Our Klamath Basin Water Crisis
Upholding rural Americans' rights to grow food,
own property, and caretake our wildlife and natural resources.
Abandon the religion of environmentalism
On March 16, I addressed remarks to the Eureka City Council regarding the Calpine proposal. Unable to finish my statements, I left to a resounding chorus of boos and hisses. A Calpine representative came up to me afterward, stating. "I think I am the only one here who realizes you aren't in favor of my project."
I expected nothing less. Walking into the lion's den, you can count on getting scratched. The objectionable points I was making were these:
In the western world the 21st century's most powerful religion is "environmentalism." Its base components are:
1. An Eden of grace and unity with nature.
2. The fall from grace into a state of pollution.
3. A judgment day coming because
a.) we're all energy sinners and
b.) we're doomed to die unless we
c.) seek salvation.
4. Salvation has been replaced by sustainability.
5. Organic food is communion, with a pesticide-free wafer for the chosen few.
The romantic view of the natural world as a blissful Eden is only held by people who have no actual experience of nature. Those of us who live and work in nature are not romantic about it at all, but we love and value it. We hold spiritual beliefs about the world around us, we have a sense of the unity and living nature of all things. But we still kill the animals, uproot plants and haul in the fish in order to eat. If we don't, we -- and you -- will die.
The hard reality of "work equals eating" has been lost to an elitist mentality. Action does have consequences. If you build a freeway along a beach you will alter the movement of the sand dunes. But that will not destroy the world. However, having no way to pay the bills will destroy society.
The religion of environmentalism has many denominations -- EPIC, Earth First, Greenpeace, Sierra Club, Audubon Society. Many cross the line of separation of church and state such as the EPA or California Coastal Commission and Air Quality Control Board.
The High Priests of California's Air Quality Control Board determine who can keep a car by controlling emission regulations. In their environmental wisdom, they put MTBE in California's gasoline. This chemical has polluted California's groundwater. These same types, instead of removing the MTBE, have instead instituted a statewide burn barrel ban, again impacting the poor and the rural citizens. The "Priests" know it will do zero for air quality.
It has, however, given rise to a chorus of "Hallelujah!" from the faithful. Quoting the mayor of Arcata, "We're big on the burn-barrel ban."
History proves where this logic leads. First go the burn barrels, then comes the green and blue days regulating wood heat in your home. Then comes outright bans on wood heat. Without wood heat, how will people heat their homes? Nuclear power? LNG? Be careful what you wish for.
The environmental community is baffled that business groups and many others are not jumping in line against Calpine and other projects like it. Take a good look at their past record -- many projects that would have provided good jobs and good wages were treated as if they were one of the seven deadly sins.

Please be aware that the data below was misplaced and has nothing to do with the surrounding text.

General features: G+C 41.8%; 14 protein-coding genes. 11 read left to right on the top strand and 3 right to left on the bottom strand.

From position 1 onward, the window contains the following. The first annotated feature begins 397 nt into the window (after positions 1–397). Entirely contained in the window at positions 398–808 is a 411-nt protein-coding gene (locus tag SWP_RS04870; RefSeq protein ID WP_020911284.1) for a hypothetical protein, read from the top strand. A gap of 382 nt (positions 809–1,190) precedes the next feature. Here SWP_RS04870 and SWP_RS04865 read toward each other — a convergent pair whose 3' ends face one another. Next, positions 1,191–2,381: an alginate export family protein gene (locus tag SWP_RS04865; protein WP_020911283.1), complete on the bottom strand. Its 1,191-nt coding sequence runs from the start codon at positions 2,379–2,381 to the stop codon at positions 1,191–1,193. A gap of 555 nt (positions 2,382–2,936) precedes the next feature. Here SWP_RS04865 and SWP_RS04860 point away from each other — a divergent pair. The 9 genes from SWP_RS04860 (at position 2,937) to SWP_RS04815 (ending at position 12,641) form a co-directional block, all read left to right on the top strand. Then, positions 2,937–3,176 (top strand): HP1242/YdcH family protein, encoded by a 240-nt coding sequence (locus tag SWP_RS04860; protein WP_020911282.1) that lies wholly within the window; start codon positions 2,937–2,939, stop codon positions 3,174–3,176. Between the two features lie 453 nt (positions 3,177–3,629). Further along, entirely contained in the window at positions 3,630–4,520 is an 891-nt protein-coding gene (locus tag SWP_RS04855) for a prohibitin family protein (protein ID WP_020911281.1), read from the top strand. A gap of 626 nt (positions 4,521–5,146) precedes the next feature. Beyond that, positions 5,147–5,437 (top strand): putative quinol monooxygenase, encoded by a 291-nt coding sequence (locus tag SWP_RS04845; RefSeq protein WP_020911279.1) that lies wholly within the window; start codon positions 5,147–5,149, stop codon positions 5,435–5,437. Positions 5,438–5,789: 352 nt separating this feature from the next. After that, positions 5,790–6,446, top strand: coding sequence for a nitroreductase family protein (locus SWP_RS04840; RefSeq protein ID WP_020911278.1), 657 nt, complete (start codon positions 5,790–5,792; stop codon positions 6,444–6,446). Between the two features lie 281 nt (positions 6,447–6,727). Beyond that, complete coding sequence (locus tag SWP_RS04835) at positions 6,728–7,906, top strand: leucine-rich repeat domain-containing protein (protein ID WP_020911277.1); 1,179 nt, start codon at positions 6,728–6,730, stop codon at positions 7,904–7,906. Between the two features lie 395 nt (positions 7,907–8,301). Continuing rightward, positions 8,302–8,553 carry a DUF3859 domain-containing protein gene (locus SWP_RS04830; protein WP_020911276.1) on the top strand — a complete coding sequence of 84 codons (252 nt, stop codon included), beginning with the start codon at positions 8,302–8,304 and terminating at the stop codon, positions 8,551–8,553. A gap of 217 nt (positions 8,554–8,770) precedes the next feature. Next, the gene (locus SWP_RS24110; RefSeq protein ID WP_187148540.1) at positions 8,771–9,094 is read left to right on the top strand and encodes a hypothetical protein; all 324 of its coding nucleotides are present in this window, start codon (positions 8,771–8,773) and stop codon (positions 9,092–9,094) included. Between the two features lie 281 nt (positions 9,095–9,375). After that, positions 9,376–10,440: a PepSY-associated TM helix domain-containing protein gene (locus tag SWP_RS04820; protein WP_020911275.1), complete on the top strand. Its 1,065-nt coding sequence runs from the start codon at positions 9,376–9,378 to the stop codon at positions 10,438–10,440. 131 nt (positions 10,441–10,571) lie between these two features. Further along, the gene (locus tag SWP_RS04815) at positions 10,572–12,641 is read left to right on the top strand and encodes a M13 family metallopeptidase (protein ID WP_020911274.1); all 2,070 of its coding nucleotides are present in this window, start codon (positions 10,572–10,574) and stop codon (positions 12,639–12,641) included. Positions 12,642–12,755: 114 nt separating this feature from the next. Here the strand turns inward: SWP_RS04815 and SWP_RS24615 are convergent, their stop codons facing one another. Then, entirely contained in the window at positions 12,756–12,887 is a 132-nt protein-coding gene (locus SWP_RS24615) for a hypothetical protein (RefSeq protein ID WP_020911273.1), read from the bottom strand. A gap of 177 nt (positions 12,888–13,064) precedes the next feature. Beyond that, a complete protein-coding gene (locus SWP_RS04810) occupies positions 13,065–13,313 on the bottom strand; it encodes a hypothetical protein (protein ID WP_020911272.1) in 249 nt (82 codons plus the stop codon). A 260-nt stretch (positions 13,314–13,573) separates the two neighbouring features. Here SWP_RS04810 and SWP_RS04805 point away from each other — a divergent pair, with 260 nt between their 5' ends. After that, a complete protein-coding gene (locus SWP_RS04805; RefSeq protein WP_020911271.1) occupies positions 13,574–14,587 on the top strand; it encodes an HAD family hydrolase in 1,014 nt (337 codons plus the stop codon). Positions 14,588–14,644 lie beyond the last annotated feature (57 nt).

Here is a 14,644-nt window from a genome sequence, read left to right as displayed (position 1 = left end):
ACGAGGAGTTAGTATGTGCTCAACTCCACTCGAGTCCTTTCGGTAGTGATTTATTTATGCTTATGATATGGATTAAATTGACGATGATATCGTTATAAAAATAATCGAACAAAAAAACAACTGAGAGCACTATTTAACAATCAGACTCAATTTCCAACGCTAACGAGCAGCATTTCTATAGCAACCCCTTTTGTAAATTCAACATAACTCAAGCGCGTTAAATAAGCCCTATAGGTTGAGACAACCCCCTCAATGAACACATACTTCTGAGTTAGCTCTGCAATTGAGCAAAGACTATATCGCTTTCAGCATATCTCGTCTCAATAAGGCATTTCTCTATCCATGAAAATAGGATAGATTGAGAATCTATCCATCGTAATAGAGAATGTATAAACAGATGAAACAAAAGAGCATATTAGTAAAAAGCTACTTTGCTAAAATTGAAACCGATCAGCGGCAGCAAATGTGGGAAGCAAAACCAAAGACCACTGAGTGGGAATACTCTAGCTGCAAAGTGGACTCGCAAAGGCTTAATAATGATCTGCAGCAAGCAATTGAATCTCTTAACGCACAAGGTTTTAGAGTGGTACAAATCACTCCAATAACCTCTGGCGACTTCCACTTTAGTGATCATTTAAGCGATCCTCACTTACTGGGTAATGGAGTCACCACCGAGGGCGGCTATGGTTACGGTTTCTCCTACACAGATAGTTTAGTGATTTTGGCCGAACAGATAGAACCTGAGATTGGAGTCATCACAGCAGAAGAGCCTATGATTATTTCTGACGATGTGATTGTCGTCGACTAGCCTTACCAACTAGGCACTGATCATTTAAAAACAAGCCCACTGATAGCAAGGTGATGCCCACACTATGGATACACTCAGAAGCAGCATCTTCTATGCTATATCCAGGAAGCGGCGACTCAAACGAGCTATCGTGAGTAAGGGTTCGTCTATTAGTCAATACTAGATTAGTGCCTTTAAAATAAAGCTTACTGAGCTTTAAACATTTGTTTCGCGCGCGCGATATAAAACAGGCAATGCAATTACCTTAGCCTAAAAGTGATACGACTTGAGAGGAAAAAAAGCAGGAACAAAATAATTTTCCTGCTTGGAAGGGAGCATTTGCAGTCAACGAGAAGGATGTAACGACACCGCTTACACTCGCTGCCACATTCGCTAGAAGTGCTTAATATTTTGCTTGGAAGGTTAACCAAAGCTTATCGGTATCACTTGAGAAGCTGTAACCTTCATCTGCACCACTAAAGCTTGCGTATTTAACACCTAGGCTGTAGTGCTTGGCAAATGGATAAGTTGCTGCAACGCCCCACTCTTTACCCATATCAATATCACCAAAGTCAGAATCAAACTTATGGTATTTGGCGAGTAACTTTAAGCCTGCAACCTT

Like Peter, environmentalists have cried "Wolf!" too many times -- and now, their doctrinal proselytizing is reduced to background noise for many of us. If building the Samoa Bridge were being proposed now, it would be the same story, by the same frantic people -- here to save us!
Citizens can't trust most of what we're told. The EPA is hopelessly politicized and no help to us. Nor is the propaganda of special interests. We can't trust FERC. We need restructured planning that will be ruthless about acquiring verifiable results that will fund identical research projects to more than one group, so that no one side can manipulate the facts.
I have two fundamental questions that need answering. How can a governmental system with legions of overlapping agencies that are unable to manage a small levee in Orick imagine they're up to the task of an LNG facility? What can be done to make this system accountable?
In the end, good science offers us the only way out of politics. If we continue to let science be politicized, we are lost. It's time to abandon the religion of environmentalism and take up the science of conservation, and base public policy decisions firmly on that.
The same scientific scrutiny must be applied to industry salesmen and their pitches as well as government bureaucracies.
Here's a short list of actions that need to be addressed by someone -- perhaps HCOG -- and not next month or next crisis. Start a development committee to set standards for project applications, a policy to keep our water and fish, develop outside-the-box strategies to keep and attract manufacturing jobs, fight like an old mother bear to keep open access to parks, beaches and public lands.
Even though independent thoughts are not in vogue, it is our duty to engage, study and participate.
Before you go screaming to the editor that I am an SOB, I admit it. I am a stupid old Baptist -- I've got my baggage, too.
Dennis Mayo, a Humboldt County native and rancher who farms hay and organic table crops with draft horses, is an advocate for beach and trail access. He lives in McKinleyville.
Page Updated: Thursday May 07, 2009 09:15 AM Pacific
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